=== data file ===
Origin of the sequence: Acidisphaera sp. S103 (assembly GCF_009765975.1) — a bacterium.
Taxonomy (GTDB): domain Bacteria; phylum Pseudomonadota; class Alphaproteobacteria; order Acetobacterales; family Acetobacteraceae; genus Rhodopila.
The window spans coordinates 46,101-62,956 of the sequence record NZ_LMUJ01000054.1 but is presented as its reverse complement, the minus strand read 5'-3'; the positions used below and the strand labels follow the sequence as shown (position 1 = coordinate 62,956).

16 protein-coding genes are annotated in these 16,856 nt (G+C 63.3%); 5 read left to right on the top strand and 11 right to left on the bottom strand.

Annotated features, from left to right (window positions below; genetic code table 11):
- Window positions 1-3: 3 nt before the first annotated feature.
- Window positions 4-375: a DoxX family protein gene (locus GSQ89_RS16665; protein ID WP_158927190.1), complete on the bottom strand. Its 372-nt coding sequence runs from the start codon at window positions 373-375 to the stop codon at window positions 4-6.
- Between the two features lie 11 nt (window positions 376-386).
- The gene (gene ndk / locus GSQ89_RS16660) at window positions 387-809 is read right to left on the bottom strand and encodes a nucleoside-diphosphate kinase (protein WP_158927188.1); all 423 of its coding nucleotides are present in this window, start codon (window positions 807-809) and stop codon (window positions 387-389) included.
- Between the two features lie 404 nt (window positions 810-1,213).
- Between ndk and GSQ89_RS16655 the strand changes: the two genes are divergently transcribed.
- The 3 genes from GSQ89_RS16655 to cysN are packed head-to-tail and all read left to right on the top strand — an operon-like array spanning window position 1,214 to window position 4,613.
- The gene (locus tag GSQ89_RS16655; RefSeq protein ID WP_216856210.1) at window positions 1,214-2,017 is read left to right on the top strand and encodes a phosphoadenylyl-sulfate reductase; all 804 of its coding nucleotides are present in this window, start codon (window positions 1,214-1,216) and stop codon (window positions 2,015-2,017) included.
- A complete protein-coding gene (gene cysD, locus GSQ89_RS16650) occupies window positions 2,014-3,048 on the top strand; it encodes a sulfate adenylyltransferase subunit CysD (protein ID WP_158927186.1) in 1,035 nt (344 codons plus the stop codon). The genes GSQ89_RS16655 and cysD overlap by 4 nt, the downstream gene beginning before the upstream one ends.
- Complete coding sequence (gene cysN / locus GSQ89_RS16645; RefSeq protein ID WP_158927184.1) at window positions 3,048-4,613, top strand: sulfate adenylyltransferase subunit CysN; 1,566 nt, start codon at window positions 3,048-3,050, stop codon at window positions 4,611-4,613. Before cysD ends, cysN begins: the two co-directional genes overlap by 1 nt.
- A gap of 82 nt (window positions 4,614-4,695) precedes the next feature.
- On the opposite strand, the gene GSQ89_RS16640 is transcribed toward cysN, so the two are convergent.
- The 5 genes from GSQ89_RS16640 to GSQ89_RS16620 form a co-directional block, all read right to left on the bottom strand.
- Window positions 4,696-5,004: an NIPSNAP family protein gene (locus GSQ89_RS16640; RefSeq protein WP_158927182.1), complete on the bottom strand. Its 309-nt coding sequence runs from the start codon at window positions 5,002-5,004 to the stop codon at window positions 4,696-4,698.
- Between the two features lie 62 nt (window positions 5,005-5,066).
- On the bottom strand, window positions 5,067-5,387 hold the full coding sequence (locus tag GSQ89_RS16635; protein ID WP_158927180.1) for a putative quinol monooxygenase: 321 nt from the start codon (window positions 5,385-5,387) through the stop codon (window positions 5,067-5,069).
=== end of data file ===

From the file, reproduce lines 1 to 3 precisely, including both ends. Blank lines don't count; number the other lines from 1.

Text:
Origin of the sequence: Acidisphaera sp. S103 (assembly GCF_009765975.1) — a bacterium.
Taxonomy (GTDB): domain Bacteria; phylum Pseudomonadota; class Alphaproteobacteria; order Acetobacterales; family Acetobacteraceae; genus Rhodopila.
The window spans coordinates 46,101-62,956 of the sequence record NZ_LMUJ01000054.1 but is presented as its reverse complement, the minus strand read 5'-3'; the positions used below and the strand labels follow the sequence as shown (position 1 = coordinate 62,956).